“I believe that there’s a change in weather, and I think it changes both ways,” he said in a wide-ranging interview with Piers Morgan on “Good Morning Britain” that aired Wednesday morning. “Don’t forget it used to be called global warming. That wasn’t working. Then it was called climate change. Now it’s actually called extreme weather, because with extreme weather, you can’t miss.”

Trump cited severe conditions from long ago as evidence for his views, even though scientists say extreme events are becoming more common, driven by climate change. 

“Forty years ago, we had the worst tornado binge we’ve ever had,” Trump said. “In the 1890s, we had our worst hurricanes.”

He said he was impressed by the passion displayed by the Prince of Wales, who has been an outspoken advocate on climate issues. The two were supposed to meet for 15 minutes, Trump said, but ended up speaking for an hour and a half. He said he shared the prince’s desire for a “good climate as opposed to a disaster.” 

But the president blamed China, India and Russia for polluting the environment and said the United States was responsible for “among the cleanest climates.”

Carbon dioxide emissions by the United States, the world’s second-largest emitter, rose an estimated 3.4 percent in 2018, according to findings published in January by the independent economic research firm Rhodium Group. And as the White House gears up to counter the consensus on climate change, it has tapped William Happer, a National Security Council senior director, to lead the effort. Happer once said, “The demonization of carbon dioxide is just like the demonization of the poor Jews under Hitler.”

In the interview with Morgan in the Churchill War Rooms, Trump also weighed in on his administration’s standoff with Iran, saying he would prefer not to take military action while maintaining, “There’s always a chance.” He said he understood the “terrible responsibility” that comes with access to the country’s nuclear arsenal. 

He also said he wanted to look into the issue of suppressors that muffle the sound of gunfire, one of which was used in the shooting that left 12 people dead last week in Virginia Beach. ADVERTISING

“What’s happening is crazy,” Trump said of the scourge of gun violence. Yet he also pointed to knife crime in Britain and 2015 attacks at the Bataclan theater in Paris — carried out by Islamic State-inspired gunmen, whom Trump termed a “wacky group of people” — in an apparent suggestion that brutality was not a uniquely American phenomenon. Morgan replied, “More people were shot dead in America last week than died from guns in Paris since the Second World War.”

So, too, Trump discussed several personal feuds. Morgan, the “Good Morning Britain” host and former champion of “The Celebrity Apprentice,” told Trump he thought his continued attacks on John McCain, the late Republican senator from Arizona, were “beneath” him. 

“No, I don’t attack him,” Trump said. “People ask me, like you’re asking me. I didn’t bring his name up; you did.” Of the directive to obscure the USS John S. McCain warship while Trump was visiting Japan, the president said he bore no responsibility for it, adding, “I’m not even sure it happened.” 

He also blamed the media for stoking conflict between him and Meghan, Duchess of Sussex. When he said he had not realized she had been “nasty” toward him, he was not labeling her “nasty,” he asserted, instead only observing that she had criticized him. In fact, when asked about Meghan Markle’s criticism of him before the 2016 election, he told the Sun newspaper, “I didn’t know that she was nasty.”

Trump remarked to Morgan: “Hey, join the crowd, right?” He said of the American member of the British royal family, “I hope she enjoys her life.”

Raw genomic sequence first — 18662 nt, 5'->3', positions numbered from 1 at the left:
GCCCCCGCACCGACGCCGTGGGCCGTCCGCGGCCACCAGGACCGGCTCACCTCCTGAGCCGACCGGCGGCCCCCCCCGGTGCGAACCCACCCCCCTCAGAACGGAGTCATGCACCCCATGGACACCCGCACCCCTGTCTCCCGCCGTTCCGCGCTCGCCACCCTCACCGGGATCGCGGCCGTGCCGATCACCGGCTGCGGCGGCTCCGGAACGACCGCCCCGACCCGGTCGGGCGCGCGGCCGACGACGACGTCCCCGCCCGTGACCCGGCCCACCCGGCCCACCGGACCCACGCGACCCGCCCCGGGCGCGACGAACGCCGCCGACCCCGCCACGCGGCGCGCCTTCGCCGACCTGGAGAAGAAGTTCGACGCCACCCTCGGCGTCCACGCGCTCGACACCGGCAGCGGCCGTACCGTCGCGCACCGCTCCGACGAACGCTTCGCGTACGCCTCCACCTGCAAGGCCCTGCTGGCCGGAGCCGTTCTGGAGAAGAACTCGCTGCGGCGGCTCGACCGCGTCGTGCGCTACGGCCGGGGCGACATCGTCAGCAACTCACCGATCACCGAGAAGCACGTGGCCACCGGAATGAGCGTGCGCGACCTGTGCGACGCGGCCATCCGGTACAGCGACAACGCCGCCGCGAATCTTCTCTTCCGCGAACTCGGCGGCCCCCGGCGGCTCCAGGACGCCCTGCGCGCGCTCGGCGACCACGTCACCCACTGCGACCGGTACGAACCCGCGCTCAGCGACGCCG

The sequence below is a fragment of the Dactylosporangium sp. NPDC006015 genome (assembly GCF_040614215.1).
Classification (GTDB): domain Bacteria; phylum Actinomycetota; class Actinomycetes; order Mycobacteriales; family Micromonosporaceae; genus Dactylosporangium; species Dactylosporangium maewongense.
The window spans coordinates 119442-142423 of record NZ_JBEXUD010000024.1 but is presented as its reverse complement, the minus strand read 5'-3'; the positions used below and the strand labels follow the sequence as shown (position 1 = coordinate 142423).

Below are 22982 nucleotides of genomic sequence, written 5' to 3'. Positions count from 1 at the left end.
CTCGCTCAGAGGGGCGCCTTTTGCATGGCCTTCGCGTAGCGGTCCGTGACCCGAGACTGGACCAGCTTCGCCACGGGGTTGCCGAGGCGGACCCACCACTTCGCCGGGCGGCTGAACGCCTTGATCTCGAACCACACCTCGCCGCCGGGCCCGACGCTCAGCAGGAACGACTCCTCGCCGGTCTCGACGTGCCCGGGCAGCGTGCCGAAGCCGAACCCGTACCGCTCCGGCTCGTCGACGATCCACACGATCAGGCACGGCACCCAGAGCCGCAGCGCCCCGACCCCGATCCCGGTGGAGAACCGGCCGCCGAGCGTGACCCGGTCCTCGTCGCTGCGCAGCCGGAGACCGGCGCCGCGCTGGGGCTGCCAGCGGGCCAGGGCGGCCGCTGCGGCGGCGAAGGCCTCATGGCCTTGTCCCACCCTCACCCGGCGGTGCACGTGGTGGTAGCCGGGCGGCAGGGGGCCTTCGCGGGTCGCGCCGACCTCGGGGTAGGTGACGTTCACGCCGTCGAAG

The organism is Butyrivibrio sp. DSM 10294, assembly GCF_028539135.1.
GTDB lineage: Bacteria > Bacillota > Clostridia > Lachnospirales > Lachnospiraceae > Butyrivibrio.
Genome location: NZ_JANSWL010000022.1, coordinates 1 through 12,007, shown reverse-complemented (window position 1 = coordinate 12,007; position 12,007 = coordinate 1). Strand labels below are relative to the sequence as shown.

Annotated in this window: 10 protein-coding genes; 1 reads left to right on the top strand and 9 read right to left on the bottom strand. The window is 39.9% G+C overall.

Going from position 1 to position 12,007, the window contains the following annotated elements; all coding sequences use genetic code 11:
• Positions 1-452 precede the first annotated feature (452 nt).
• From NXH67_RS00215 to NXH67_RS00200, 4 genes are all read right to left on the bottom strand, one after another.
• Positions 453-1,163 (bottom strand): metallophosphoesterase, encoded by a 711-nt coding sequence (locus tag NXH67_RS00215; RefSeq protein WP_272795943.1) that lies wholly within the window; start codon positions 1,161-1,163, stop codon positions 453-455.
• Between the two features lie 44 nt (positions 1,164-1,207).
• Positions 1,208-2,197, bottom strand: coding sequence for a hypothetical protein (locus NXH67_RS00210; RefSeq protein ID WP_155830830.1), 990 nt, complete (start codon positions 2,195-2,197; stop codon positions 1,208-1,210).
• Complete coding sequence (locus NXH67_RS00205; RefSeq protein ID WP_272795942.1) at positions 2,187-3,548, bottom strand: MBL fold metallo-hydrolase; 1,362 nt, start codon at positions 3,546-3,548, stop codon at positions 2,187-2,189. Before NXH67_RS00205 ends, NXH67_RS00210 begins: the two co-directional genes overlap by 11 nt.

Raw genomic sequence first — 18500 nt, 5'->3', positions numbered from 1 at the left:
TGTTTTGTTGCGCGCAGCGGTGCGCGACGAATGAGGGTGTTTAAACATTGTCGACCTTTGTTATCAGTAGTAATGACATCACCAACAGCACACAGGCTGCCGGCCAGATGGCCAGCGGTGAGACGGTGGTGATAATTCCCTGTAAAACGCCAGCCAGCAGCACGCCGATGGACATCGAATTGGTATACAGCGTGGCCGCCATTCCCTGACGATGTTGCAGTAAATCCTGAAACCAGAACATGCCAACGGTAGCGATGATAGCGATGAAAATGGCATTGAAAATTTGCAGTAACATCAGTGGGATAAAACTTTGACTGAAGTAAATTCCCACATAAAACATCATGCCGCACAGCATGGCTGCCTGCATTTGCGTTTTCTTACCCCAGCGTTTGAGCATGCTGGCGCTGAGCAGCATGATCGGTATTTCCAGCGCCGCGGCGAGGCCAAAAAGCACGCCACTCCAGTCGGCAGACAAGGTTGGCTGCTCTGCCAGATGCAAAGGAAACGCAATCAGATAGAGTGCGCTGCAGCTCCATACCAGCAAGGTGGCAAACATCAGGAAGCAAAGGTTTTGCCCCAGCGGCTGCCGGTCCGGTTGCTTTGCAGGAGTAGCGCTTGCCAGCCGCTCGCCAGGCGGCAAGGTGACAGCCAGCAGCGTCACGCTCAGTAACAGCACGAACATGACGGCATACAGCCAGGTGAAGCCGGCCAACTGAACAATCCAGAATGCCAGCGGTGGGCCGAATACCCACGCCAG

As for himself, Trump said being hosted in Britain, including for a lavish state banquet in Buckingham Palace, was among the highlights of his life.

As the interview was airing Wednesday morning, Trump took to Twitter to play down protests that brought tens of thousands of people to the streets of London, suggesting falsely that the crowds had gathered in support of him. 

[Washington Post]

Media

US Department of Energy is now referring to fossil fuels as “freedom gas”

Call it a rebranding of “energy dominance.”

In a press release published on Tuesday, two Department of Energy officials used the terms “freedom gas” and “molecules of US freedom” to replace your average, everyday term “natural gas.”

Rick Perry says carbon dioxide is not a primary driver of climate changeThe press release was fairly standard, announcing the expansion of a Liquified Natural Gas (LNG) terminal at the Freeport facility on Quintana Island, Texas. It would have gone unnoticed had an E&E News reporter not noted the unique metonymy “molecules of US freedom.”

The press release was fairly standard, announcing the expansion of a Liquified Natural Gas (LNG) terminal at the Freeport facility on Quintana Island, Texas. It would have gone unnoticed had an E&E News reporter not noted the unique metonymy “molecules of US freedom.”

DOE Assistant Secretary for Fossil Energy Steven Winberg is quoted as saying, “With the US in another year of record-setting natural gas production, I am pleased that the Department of Energy is doing what it can to promote an efficient regulatory system that allows for molecules of US freedom to be exported to the world.”

Also in the press release, US Under Secretary of Energy Mark W. Menezes refers to natural gas as “freedom gas” in his quote: “Increasing export capacity from the Freeport LNG project is critical to spreading freedom gas throughout the world by giving America’s allies a diverse and affordable source of clean energy.”

Slate notes that the term “freedom gas” seems to have originated from an event with DOE Secretary Rick Perry. Earlier this year, the secretary signed an order to double the amount of LNG exports to Europe, saying, “The United States is again delivering a form of freedom to the European continent. And rather than in the form of young American soldiers, it’s in the form of liquefied natural gas.”

A reporter at the order signing jokingly asked whether the LNG shipments should be called “freedom gas,” and Perry said, “I think you may be correct in your observation.”